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NavSource Online: Amphibious Photo Archive
LST-304 was transferred to the United Kingdom for the duration of World War II
LST-1 Class Tank Landing Ship
Laid down, 3 July 1942, at Boston Navy Yard, Boston, MA.
Launched, 21 September 1942
LST-304 saw no active service with the US Navy
Transferred to the United Kingdom, 30 November 1942
Royal Navy History
Commissioned into the Royal Navy as HM LST-304, 30 November 1942
Sailed from New York, 27 January 1943 as part of the 1st Flotilla for Mediterranean duty via
During World War II HM LST-304 was assigned to the European Theater and participated in the following campaigns:
West Coast of Italy operations-1944 - Anzio-Nettuno advanced landings
Invasion of Normandy
Operated as part of shuttle service between Tilbury, Ostend and Antwerp
Collided with blockship at Ostend, October 1944, badly holed
Sailed to take part in invasion of Malaya but orders changed, instead sailed from Trincomalee as part of a special force for Hong Kong (believed to be Operation 'Tiderace')
Paid off, possibly at Singapore, 19 February 1946
Returned to United States Navy custody, 29 November 1946
Struck from the Naval Register, 1 August 1947
Sold for conversion to merchant service, 7 October 1947, to Tung Hwa Trading Co., Singapore
Final Disposition, fate unknown
4,080 t.(fl) (sea-going draft w/1675 ton load)
2,366 t. (beaching displacement)
Length 328' o.a.
light 2' 4" fwd, 7' 6" aft
sea-going 8' 3" fwd, 14' 1" aft
landing 3' 11" fwd, 9' 10" aft (landing w/500 ton load)
limiting 11' 2"
maximum navigation 14' 1"
Speed 11.6 kts. (trial)
Endurance 24,000 miles @ 9kts. while displacing 3960 tons
Boats 2 LCVP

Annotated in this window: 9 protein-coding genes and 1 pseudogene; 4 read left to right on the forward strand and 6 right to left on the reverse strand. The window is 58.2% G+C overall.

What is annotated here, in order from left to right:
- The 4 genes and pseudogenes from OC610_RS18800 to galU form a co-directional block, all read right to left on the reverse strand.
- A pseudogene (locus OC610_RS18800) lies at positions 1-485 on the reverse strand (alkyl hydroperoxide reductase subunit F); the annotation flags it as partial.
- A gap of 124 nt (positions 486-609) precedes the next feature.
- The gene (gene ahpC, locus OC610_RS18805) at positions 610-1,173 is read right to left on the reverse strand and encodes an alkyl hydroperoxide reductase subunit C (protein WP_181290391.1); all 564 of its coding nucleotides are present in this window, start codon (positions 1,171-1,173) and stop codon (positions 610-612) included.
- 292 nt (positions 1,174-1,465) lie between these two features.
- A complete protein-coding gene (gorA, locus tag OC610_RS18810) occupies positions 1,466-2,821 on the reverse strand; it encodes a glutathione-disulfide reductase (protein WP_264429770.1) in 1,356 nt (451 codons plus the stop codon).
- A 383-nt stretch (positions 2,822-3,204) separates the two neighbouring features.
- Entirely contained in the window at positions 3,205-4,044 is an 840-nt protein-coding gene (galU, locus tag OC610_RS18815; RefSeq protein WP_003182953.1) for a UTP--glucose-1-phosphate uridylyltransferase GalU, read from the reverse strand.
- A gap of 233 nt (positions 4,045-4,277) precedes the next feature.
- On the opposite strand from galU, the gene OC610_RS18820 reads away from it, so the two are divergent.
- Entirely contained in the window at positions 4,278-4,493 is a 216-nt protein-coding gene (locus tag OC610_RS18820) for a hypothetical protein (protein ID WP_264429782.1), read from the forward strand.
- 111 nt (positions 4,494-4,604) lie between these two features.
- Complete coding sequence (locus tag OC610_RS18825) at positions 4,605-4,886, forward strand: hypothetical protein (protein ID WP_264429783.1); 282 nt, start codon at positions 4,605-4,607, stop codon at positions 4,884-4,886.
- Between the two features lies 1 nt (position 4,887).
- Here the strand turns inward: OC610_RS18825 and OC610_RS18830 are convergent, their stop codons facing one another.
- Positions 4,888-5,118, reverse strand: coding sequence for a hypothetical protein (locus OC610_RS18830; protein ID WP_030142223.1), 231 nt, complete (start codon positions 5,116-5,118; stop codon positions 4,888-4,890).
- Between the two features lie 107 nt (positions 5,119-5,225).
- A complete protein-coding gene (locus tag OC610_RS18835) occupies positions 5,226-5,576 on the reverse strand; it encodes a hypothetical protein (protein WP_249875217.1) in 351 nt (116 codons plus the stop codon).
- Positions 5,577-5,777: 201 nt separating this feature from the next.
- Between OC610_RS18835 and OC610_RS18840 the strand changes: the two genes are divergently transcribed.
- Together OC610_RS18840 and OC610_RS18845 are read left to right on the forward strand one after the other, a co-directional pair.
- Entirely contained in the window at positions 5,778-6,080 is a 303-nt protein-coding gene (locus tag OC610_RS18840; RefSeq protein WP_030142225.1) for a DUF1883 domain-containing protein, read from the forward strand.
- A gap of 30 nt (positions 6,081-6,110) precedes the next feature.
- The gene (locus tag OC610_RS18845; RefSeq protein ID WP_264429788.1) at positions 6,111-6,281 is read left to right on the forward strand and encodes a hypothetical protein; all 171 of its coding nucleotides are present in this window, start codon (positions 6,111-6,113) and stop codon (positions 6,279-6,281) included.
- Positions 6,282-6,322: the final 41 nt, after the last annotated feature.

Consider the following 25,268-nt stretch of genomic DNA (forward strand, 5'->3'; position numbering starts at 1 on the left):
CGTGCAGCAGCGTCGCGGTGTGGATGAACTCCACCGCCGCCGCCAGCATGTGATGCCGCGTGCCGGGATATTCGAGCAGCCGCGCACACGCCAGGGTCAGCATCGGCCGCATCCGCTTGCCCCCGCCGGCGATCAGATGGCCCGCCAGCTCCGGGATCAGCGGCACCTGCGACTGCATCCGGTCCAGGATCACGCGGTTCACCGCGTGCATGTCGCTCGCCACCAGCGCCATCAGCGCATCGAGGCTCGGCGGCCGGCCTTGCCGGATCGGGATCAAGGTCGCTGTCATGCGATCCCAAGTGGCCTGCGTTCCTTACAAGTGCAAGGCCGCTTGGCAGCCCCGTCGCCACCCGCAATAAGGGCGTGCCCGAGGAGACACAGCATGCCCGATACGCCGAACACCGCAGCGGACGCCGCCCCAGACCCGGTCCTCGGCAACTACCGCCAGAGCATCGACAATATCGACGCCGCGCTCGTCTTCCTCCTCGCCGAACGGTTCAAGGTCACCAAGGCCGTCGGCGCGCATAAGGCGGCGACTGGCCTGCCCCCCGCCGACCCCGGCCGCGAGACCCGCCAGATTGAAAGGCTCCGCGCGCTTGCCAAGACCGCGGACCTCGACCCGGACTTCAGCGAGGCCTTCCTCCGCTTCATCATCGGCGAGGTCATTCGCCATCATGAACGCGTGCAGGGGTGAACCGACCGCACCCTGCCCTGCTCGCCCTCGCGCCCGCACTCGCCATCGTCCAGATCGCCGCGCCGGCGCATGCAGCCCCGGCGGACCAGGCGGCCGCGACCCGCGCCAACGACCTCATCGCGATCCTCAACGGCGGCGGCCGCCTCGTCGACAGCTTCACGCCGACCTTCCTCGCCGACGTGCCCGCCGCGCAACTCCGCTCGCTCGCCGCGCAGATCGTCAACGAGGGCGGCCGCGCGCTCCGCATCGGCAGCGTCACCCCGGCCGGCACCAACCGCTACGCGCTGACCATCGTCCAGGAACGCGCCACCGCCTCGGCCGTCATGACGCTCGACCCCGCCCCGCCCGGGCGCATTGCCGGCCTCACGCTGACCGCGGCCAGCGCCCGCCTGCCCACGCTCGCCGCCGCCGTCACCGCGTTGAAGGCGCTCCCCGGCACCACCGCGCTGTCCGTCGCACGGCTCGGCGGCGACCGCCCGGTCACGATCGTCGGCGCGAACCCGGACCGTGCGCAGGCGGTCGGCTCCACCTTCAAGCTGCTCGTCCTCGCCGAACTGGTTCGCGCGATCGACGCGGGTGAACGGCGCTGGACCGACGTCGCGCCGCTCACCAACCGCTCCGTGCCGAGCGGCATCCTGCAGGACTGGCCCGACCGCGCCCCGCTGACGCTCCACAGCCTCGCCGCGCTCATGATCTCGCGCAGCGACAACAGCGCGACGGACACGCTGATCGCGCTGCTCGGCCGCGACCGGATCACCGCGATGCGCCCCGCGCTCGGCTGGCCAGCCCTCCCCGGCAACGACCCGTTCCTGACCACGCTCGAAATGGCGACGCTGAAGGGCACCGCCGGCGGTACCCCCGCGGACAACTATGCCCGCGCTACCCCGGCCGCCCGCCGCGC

Cargo Capacity (varied with mission - payloads between 1600 and 1900 tons)
One Landing Craft Tank (LCT), tanks, wheeled and tracked vehicles, artillery, construction equipment and military supplies. A ramp or elevator forward allowed vehicles access to tank deck from main deck
Additional capacity included sectional pontoons carried on each side of vessel amidships, to either build Rhino Barges or use as causeways. Married to the bow ramp, the causeways would enabled payloads to be delivered ashore from deeper water or where a beachhead would not allow the vessel to be grounded forward after ballasting
Armament - US Varied with availability when each vessel was outfitted. Retro-fitting was accomplished throughout WWII. The ultimate armament design for United States vessels was
two - Twin 40MM gun mounts w/Mk. 51 directors
four - Single 40MM gun mounts
twelve single 20MM gun mounts
Armament - UK Lend Lease built vessels were to be outfitted with armament after convoying across Atlantic and included
one - 12 Pounder anti-aircraft multi-barrel mount
six - 20MM single gun mounts
four - Fast Aerial Mine (FAM) mounts
Diesel 4,300 Bbls
two General Motors 12-567A, 900hp Diesel engines
single Falk Main Reduction Gears
three Diesel-drive 100Kw 230V D.C. Ship's Service Generators
two propellers, 1,700shp
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||HM LST-304 high and dry on the beach at Normandy, June 1944.
||HM LST-304 hight and dry on the beach at Normandy, June 1944. Note her kedge anchor cable extend. In the background is the high and dry US LST-505.
||HM LST-304 underway in 1945. HM LST-304 sailed as part of the first convoy to Hong Kong following the Japanese surrender.
Photo taken by Sgt R. Watson, No 9 Army Film & Photographic Unit. Photo No. SE 4950 from the collections of the Imperial War Museums. Part of the War Office, Central Office of Information and American Second World War Official Collection.
Dictionary of American Naval Fighting Ships (DANFS)
Last Updated 31 October 2014
This page is created and maintained by Gary P. Priolo|